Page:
Tag Archive: LSAT

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The Amazing Journey (From BP Student To Instructor)

Last week, I pulled back the curtain on the glamorous life of an LSAT instructor. I became an LSAT sensei after taking a course with Blueprint LSAT Prep, and as a result, I’ve experienced life on both sides of the podium – from both the instructor’s and the student’s viewpoint.

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What to get the LSAT student who has everything?

For most, this time of years is joyous and rejuvenating, but, as everyone knows, that’s not the case for everyone. The February LSAT is not far off, and this is no time of rest for them. It’s a time of struggle. Therefore, LSAT students need gifts over the holidays, too, possibly more so than the average giftee. They’re people, not reptilians, at least for now. If you have an aspiring lawyer in your life, here are some ideas.

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The Inside Scoop: The Life of a Blueprint Instructor

I’m going to go out on a limb and assume that if you’re reading this blog, you know what it’s like to study for the LSAT. But have you ever wondering what an LSAT class is like from the other side of the podium? You’re in luck, because I’m here to spill the juicy* and shocking* details about what it’s really like to be an LSAT instructor.

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Do I have to study for the February LSAT over Christmas break?

Yes. Glad we got that out of the way. Now we can talk about how to do that without ruining the season. Here’s one quick and easy idea.

Make flashcards.

Yes, there is no technology whatsoever involved here, but it’s convenient and amazingly portable. Wanna study for thirty minutes while your SO shops it out? Then you can chill when you get home rather than worry.

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LSAT Reading Comprehension: It Ain’t What You Think

It’s just words, right? WRONG. If you’re planning to take the LSAT, there’s a pretty good chance you’ve taken other standardized tests before — the SAT or ACT, perhaps even the GRE or GMAT. These tests all have one thing in common: reading comprehension. On the surface, all reading comp looks pretty similar. There’s a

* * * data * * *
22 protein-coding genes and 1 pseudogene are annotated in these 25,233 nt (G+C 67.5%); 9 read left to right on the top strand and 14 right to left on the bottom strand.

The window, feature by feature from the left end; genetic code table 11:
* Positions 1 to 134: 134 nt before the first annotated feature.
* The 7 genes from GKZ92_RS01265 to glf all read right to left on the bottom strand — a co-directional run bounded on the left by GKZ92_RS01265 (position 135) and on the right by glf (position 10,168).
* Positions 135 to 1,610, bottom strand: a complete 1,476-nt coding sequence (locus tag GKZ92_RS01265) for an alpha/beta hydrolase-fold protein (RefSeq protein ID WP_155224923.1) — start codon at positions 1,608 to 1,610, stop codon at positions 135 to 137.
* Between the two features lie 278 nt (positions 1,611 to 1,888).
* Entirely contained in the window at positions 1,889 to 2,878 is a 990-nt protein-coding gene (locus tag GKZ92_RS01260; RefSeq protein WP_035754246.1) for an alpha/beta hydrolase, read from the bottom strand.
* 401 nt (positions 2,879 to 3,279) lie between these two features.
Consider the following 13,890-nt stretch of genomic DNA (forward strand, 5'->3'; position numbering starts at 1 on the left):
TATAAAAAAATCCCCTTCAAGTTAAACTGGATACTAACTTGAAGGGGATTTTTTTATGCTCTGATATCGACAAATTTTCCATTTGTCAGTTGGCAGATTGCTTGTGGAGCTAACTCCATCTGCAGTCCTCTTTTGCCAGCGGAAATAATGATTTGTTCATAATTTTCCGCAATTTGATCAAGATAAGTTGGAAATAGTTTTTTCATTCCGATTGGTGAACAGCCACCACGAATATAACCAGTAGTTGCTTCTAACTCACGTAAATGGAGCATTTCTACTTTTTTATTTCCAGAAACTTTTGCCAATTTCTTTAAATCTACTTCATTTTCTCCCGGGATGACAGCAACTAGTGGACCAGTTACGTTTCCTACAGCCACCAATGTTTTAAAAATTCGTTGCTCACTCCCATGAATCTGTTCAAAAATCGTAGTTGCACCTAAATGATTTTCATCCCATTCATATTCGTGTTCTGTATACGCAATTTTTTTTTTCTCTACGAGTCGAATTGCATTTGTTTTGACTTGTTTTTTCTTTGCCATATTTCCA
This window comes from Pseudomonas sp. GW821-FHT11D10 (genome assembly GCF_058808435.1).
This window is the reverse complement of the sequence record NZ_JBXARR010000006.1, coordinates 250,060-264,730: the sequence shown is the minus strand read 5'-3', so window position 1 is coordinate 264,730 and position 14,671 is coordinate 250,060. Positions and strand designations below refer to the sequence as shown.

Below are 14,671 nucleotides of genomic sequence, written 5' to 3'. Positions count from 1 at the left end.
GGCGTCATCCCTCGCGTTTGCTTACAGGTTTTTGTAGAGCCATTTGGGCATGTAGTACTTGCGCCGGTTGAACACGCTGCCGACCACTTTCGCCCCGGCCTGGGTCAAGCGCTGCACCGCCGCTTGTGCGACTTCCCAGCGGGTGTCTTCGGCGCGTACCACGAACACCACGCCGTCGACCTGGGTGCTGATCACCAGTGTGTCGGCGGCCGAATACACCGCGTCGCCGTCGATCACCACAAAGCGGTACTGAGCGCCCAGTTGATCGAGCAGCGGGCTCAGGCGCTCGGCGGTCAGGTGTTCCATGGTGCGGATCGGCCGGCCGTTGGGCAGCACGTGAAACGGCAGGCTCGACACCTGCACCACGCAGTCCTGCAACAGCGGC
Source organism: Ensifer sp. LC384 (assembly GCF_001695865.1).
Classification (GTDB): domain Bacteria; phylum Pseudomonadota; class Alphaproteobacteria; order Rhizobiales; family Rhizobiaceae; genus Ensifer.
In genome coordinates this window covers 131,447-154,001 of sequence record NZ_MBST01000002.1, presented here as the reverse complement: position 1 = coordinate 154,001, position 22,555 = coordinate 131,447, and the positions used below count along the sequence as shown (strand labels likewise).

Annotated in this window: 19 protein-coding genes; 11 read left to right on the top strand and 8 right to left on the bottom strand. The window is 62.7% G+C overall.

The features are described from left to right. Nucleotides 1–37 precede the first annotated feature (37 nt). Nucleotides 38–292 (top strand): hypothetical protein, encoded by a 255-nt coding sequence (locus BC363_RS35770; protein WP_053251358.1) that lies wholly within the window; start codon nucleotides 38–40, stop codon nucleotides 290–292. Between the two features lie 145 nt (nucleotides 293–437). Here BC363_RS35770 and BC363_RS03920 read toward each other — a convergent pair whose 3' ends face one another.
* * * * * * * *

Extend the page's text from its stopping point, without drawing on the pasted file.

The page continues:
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The February LSAT, Weird Runt of the Litter

There’s about a week left to register for the February LSAT. We at Most Strongly Supported have written before about some things to consider when deciding whether to take the February administration of everyone’s favorite test. Of course, the biggest factor to take into account is that the February LSAT is undisclosed, meaning LSAC doesn’t release the test afterwards.

The reason the February LSAT is nondisclosed is that in order to release the test afterwards, LSAC’s employees must journey to a remote island in the middle of the Abysmal Ocean.

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Cancel My December LSAT Score? Keep It? Help!

The deadline to cancel your December LSAT score is this Friday. That’s coming up, so let’s talk about what it means and how to make the decision.

You can cancel your LSAT score through by going to the LSAT Status page of your LSAC account and following the instructions there. Those words feel weird to type — you’d be shocked at how recently canceling required a fax or overnight-mailed letter.

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The LSAT Writing Sample: What and Why

When I took the LSAT back in 10,000 BC, there was no writing sample. Just five sections of multiple choice fun, and then it was off to drink whiskey until my results came three weeks later. (Okay, I did things besides drink whiskey, but the evening after the LSAT was all whiskey.) Now, and since 2007, there is a sixth, written section to the LSAT.